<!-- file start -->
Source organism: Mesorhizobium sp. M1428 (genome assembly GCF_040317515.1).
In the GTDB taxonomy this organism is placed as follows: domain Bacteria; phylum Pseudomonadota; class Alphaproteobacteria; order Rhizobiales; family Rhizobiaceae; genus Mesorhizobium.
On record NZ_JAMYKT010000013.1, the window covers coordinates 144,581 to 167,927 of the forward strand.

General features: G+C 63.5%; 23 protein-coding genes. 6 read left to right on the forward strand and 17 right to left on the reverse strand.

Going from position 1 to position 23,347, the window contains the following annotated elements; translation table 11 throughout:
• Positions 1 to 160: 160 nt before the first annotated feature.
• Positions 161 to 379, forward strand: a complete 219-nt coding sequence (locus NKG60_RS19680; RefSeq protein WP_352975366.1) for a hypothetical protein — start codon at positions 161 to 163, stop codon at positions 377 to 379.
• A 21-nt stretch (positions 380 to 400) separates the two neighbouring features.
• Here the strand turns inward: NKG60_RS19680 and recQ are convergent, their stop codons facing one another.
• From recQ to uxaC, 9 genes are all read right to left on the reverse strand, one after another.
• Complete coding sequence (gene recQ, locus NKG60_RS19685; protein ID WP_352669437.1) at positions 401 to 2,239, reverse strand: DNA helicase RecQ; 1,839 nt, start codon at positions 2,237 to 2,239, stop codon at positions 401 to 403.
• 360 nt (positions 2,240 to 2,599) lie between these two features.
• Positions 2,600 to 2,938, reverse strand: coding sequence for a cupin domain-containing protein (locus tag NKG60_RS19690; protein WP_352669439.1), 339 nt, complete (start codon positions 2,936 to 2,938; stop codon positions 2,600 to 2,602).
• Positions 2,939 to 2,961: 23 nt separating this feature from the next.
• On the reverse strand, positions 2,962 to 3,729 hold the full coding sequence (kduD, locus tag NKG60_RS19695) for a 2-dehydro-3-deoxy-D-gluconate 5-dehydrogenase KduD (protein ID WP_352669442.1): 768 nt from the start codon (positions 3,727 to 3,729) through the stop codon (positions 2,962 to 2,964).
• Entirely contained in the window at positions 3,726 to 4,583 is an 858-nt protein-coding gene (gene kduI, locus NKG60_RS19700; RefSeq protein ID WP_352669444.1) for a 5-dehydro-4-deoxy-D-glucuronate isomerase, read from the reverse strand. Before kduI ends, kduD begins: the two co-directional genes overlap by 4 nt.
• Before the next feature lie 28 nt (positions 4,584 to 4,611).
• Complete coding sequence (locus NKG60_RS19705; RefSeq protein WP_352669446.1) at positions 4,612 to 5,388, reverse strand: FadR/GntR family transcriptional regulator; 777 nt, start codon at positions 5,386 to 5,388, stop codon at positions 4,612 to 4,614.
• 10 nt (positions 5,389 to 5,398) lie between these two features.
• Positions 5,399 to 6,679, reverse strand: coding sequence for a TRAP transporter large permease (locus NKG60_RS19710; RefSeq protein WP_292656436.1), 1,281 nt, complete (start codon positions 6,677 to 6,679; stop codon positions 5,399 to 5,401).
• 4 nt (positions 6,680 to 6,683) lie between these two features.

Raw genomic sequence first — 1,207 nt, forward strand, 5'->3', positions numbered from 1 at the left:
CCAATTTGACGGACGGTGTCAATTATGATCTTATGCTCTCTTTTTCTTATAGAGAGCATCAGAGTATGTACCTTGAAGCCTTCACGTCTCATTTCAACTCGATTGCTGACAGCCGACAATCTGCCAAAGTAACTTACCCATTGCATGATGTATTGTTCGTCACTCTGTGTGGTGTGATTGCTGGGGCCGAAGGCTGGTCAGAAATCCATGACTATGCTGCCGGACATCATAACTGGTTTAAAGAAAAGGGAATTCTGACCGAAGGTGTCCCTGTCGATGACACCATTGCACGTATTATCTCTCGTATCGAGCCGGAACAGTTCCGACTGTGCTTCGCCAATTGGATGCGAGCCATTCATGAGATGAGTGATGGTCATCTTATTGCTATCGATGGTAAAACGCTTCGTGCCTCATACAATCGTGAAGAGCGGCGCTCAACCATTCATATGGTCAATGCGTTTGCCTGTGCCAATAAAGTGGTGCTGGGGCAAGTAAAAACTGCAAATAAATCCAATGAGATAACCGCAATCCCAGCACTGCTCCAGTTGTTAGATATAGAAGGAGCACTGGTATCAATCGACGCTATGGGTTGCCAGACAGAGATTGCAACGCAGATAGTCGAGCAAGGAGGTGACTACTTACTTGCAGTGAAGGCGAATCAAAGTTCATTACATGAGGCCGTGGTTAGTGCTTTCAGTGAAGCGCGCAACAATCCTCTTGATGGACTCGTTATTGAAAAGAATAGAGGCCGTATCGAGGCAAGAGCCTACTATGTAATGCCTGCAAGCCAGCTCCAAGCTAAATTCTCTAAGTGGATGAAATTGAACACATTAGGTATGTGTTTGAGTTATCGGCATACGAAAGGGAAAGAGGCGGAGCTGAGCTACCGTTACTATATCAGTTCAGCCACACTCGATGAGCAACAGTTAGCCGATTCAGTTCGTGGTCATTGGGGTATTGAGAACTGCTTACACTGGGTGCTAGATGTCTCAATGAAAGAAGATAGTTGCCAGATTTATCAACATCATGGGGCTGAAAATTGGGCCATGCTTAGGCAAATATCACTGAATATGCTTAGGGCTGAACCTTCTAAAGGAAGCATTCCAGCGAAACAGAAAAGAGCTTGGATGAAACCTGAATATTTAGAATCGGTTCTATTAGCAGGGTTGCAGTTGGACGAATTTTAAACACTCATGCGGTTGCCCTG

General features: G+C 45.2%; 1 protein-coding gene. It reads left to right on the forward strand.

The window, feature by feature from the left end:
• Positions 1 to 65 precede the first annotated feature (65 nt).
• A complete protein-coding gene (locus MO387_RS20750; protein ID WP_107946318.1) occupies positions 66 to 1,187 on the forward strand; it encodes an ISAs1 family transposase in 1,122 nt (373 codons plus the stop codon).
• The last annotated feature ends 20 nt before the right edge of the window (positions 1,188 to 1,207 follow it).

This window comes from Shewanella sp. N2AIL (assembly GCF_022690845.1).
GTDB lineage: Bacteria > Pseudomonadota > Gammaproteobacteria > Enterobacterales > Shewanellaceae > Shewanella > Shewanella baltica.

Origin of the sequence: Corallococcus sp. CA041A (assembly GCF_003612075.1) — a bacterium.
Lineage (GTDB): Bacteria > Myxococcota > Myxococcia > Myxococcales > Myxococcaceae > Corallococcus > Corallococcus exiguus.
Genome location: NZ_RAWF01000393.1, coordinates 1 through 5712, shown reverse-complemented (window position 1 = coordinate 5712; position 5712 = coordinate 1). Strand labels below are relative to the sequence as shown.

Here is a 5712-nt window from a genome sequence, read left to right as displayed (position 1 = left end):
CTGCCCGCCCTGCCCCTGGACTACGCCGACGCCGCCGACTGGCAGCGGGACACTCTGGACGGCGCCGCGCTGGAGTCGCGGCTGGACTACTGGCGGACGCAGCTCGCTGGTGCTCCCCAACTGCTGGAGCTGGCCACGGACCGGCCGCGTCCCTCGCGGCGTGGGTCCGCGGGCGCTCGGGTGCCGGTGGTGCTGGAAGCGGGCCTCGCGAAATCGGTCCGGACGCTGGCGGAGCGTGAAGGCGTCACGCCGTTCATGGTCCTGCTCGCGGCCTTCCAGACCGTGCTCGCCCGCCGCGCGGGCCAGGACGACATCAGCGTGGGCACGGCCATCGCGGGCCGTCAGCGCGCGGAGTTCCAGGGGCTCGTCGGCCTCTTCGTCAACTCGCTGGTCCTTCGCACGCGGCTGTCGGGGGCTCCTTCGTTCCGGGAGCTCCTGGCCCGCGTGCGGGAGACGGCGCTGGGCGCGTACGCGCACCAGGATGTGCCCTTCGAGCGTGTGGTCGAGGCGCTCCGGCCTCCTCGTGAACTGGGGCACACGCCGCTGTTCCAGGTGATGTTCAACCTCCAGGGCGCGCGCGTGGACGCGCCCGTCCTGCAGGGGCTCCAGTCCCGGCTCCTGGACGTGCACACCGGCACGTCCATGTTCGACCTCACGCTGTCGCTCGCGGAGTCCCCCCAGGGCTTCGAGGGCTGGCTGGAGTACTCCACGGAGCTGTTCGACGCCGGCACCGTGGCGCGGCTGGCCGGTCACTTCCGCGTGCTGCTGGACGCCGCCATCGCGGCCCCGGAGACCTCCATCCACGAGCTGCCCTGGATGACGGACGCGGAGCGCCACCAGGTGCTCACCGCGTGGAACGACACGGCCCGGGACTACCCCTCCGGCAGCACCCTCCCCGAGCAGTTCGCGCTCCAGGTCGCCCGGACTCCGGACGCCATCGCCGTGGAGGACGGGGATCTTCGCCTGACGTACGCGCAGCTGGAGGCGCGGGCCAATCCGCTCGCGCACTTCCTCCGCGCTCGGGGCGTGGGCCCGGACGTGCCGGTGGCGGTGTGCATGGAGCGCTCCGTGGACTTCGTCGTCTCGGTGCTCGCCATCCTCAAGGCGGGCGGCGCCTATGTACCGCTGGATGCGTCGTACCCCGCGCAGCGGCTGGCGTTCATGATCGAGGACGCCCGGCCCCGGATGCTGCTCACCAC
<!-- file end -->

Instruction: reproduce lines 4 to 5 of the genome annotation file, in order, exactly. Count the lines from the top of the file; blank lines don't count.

General features: G+C 63.5%; 23 protein-coding genes. 6 read left to right on the forward strand and 17 right to left on the reverse strand.

Going from position 1 to position 23,347, the window contains the following annotated elements; translation table 11 throughout: